The final section (Allegro) begins with a soft but ominous running passage for piano and lower strings. This new material becomes more intense as it is subjected to canonic treatment, diminution, augmentation, and inversion. At the height of the rhythmic excitement, when the misterioso beginning has been transformed to furioso, the entire brass section enters against the running string pattern, singing the chorale in the original tempo and key. Repetition of earlier music follows: the rhythmic first climax; the opening fanfare; bits of the waltz; and the now telescoped buildup of the chorale, which returns again with heightened intensity only to fall apart during its second repetition with a gradual diminuendo. A brief, frenzied coda brings the piece to a sonorous end.
The following commentary, by Marshall A. Portnoy, is reprinted from the original First Edition LP notes.
Like Tournaments Overture, Elegy was completed in 1965, but it began as a trio for flute, clarinet and harp arranged as background music for a love scene in the off-Broadway play Helen by Wallace Grey. A melancholy opening theme for two solo flutes (repeated by clarinets), an answering theme in the lower strings, and a subsequent orchestral climax are the three building blocks of the piece. All three themes are developed together and independently, culminating in a loud and slow crescendo starting in the horns, proceeding to the strings, and finishing in an ecstatic climax for full orchestra. The elements of the work then die away, finally leaving the two flutes –as in the opening – singing a variant of the first theme.
Concerto for Piano and Orchestra
John Corigliano’s following commentary is compiled and edited by Nan Harman. The writing for both solo piano and orchestra is extremely virtuosic and theatrical. While the work is basically tonal, there are many atonal sections and a section of strict twelve-tone writing. Rhythms throughout the work are highly irregular and meters change often.
The opening movement uses sonata-allegro form in an original way. After a few bars of introduction by the brass section, the piano enters with a large cadenza accompanied by percussion and harp. This highly energetic section introduces the first theme, a savage three-note motto (B flat, B natural, and C). The second theme, first played by the solo horn, is more lyrical. After the piano re-enters with the three-note motto, the development section begins. Each theme is developed separately; this separate development transforms the aggressive three-note motto into a lyrical theme, and the lyrical theme into a savage motto. In other words, one becomes the other. At the end of the development, the first theme is heard in canon while the piano and brass toss about the second theme. The climax leads directly to a second cadenza, which marks the beginning of the recapitulation, followed this time by a diabolic coda.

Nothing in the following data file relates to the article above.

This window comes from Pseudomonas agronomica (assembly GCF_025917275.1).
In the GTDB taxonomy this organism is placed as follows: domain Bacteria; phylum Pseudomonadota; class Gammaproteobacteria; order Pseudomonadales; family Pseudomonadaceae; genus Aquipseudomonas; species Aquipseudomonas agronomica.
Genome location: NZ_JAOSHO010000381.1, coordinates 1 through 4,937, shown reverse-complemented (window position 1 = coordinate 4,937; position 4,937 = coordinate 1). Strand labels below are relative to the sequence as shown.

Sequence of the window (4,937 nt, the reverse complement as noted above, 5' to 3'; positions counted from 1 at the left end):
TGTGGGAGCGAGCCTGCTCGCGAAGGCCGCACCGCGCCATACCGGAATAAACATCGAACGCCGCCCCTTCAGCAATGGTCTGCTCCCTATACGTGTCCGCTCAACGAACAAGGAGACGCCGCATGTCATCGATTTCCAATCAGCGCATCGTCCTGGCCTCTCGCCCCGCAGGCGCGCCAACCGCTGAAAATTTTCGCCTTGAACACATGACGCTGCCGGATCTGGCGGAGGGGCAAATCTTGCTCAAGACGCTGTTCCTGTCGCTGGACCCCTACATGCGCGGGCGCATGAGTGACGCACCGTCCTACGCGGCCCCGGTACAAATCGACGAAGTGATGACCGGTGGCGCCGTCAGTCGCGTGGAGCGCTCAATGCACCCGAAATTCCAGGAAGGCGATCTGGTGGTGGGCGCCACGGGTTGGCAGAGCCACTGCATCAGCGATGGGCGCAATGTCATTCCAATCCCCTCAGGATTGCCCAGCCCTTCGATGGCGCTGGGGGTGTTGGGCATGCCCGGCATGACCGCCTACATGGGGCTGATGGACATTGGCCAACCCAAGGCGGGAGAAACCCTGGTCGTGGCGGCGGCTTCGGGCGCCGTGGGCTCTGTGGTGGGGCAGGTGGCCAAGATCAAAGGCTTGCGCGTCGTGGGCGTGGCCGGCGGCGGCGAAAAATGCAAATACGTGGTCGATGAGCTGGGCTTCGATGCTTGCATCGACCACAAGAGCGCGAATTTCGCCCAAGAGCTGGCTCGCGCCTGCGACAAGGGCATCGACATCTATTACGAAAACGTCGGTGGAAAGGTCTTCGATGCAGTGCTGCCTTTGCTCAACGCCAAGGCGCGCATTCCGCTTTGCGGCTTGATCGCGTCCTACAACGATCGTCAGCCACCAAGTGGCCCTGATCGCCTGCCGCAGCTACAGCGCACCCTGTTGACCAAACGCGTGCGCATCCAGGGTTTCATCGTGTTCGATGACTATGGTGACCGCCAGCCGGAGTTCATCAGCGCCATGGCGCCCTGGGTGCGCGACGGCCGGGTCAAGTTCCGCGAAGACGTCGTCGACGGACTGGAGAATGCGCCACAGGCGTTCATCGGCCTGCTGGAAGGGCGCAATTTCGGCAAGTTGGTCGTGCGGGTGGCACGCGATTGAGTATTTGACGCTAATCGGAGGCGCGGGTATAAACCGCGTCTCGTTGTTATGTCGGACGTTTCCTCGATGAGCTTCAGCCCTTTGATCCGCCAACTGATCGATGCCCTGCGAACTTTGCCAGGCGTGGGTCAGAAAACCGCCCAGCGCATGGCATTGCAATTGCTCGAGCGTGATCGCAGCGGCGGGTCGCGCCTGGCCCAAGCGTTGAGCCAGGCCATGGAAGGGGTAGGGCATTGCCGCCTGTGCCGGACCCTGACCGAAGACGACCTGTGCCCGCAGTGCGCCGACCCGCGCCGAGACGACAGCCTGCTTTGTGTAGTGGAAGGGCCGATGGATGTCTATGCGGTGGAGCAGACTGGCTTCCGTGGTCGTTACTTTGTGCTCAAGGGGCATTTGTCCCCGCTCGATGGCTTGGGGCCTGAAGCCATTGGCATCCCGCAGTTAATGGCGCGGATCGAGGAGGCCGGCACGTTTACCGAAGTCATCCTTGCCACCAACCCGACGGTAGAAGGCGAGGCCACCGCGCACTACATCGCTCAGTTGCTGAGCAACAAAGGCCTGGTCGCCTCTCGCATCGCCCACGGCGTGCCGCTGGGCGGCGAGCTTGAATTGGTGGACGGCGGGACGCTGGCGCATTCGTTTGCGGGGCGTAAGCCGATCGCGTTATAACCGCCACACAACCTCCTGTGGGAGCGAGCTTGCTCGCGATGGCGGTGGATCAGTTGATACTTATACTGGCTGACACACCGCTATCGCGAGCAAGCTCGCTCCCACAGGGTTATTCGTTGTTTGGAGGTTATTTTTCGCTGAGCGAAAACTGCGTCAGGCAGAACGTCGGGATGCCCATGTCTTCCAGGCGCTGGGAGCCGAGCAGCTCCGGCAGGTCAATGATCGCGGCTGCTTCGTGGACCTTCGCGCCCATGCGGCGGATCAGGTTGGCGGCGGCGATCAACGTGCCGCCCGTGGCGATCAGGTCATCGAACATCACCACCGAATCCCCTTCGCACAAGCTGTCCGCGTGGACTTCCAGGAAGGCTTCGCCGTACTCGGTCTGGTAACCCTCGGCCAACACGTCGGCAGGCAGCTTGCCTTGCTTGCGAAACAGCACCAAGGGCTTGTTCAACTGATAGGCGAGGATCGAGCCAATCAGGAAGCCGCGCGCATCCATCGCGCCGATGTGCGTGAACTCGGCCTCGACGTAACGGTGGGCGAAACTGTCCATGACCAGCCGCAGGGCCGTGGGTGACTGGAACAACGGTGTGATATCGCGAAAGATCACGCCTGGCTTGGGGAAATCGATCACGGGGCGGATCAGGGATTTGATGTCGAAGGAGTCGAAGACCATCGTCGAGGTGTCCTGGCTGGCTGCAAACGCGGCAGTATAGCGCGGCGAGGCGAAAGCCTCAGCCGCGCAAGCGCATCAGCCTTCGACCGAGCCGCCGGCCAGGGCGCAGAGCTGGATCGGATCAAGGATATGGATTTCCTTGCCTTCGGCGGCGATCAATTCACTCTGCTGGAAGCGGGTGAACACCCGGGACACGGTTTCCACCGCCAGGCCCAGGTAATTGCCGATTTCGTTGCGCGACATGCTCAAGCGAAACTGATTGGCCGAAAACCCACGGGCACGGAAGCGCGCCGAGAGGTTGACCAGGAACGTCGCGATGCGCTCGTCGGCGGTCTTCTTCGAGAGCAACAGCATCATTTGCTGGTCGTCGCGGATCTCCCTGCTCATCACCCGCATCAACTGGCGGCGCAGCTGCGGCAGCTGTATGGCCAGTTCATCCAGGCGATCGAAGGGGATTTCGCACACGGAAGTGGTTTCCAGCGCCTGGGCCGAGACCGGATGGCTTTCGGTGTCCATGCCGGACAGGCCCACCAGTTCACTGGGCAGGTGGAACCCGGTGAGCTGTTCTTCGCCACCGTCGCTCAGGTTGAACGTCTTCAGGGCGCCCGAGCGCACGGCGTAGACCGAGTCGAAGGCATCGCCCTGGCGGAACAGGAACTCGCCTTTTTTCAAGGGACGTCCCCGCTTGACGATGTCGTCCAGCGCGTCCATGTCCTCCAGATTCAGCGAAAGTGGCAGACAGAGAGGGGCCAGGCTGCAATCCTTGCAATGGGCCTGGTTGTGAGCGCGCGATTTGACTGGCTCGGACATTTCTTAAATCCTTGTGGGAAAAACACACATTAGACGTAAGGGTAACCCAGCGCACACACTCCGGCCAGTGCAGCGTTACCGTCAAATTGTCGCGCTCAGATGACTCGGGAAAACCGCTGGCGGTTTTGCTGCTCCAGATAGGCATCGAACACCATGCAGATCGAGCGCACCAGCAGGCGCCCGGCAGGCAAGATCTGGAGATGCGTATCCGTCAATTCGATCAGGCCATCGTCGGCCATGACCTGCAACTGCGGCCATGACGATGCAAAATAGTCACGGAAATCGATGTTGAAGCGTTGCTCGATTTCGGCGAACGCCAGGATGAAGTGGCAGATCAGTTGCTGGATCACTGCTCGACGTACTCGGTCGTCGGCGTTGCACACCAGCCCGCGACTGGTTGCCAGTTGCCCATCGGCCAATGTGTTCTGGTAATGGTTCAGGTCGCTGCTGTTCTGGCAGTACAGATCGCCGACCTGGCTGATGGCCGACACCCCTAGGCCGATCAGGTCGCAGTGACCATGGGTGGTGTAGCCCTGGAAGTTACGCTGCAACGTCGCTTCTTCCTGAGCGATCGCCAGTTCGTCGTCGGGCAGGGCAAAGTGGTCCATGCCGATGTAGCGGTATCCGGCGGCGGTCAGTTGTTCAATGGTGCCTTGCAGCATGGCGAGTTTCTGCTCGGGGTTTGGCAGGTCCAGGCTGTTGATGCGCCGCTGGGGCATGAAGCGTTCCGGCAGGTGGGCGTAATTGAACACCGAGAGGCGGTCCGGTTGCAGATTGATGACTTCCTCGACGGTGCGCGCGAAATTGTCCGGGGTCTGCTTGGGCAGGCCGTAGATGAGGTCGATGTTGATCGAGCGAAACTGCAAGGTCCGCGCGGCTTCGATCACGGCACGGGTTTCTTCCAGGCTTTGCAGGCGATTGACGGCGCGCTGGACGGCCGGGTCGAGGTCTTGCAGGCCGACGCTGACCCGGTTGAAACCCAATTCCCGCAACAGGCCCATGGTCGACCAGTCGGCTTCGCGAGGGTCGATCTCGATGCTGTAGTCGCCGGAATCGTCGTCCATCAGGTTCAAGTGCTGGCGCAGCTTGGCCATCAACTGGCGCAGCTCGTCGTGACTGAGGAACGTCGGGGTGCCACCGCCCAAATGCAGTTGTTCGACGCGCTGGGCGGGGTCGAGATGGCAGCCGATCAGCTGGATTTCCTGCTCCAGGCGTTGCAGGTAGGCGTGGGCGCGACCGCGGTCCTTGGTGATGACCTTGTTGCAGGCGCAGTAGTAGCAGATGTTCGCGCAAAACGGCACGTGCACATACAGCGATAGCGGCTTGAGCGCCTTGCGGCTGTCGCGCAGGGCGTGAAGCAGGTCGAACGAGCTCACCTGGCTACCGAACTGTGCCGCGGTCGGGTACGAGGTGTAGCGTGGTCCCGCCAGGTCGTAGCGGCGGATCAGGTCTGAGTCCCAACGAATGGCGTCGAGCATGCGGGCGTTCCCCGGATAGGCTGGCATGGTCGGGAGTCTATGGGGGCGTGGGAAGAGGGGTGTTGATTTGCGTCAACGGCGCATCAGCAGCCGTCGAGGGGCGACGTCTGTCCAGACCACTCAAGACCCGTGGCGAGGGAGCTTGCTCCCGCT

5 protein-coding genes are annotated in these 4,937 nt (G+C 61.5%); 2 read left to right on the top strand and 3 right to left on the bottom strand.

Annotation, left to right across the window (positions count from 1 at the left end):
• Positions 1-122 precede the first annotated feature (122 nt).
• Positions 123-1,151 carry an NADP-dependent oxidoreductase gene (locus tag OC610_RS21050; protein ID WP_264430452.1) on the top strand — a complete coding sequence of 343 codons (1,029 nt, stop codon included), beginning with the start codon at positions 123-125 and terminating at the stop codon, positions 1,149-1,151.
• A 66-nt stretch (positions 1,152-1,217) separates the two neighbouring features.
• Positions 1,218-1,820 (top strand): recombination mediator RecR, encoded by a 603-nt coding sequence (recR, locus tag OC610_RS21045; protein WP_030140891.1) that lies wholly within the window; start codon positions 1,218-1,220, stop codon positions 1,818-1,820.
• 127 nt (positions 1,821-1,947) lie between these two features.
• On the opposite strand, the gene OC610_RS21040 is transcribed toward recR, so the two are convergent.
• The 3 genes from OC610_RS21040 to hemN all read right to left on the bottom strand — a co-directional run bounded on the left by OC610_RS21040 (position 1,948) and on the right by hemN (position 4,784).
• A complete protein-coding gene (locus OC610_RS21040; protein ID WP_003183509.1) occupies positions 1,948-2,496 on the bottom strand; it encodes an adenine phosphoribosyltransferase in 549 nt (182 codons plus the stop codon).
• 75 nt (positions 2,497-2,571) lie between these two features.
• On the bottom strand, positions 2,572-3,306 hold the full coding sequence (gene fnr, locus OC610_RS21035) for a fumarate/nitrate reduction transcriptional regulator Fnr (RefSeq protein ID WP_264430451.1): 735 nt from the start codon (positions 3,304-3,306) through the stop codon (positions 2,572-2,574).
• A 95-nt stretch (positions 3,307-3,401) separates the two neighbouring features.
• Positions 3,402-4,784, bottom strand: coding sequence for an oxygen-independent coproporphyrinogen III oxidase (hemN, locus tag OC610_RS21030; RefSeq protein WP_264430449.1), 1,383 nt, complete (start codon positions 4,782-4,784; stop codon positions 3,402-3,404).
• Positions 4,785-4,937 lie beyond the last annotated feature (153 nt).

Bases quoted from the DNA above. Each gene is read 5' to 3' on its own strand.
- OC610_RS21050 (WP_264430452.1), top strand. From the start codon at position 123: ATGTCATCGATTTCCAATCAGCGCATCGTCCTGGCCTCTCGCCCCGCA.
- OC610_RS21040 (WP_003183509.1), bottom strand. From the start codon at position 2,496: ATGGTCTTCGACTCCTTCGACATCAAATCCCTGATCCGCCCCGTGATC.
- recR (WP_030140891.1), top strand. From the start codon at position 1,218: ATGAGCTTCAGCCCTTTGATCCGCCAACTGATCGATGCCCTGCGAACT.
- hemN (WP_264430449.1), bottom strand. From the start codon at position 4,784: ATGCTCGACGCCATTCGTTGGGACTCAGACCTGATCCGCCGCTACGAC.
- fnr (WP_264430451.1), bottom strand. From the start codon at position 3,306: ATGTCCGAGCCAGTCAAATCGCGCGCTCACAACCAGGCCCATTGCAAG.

The second movement is a short and fleet Scherzo that breaks the emotional tension generated in the first movement. Three short repeated chords form the Scherzo’s motto, which is based on the superimposition of major and minor thirds. This interval of a third forms the building block of the movement. The trio is based on a twelve-tone row derived from the piano figures in the beginning of the movement.
All the themes of the third movement are based on six notes. The form is arch-shaped, building to a peak and diminishing to a hushed single-note piano melody that leads directly onto the final movement.
The last movement is a rondo whose main theme is fugue-like, using tone clusters in the orchestra and piano parts. Themes from the earlier movements appear in the three subsections of the movement, concluding with the original three-note motto of the first movement joining in to end the concerto in a burst of virtuosic energy and color.
The title comes from the gazebo-like band stands found in town squares across rural America, where town bands played their concerts. The sense of summer joy and exuberance form the inspiration for this suite. The Overture, a modern, Rossini-like movement, is followed by a peglegged Waltz, in which the um-pah-pah sometimes lacks a pah. Then comes a long-lined Adagio and a final spirited Tarantella, which alternates movements of great pseudo-seriousness with bouncing spirit.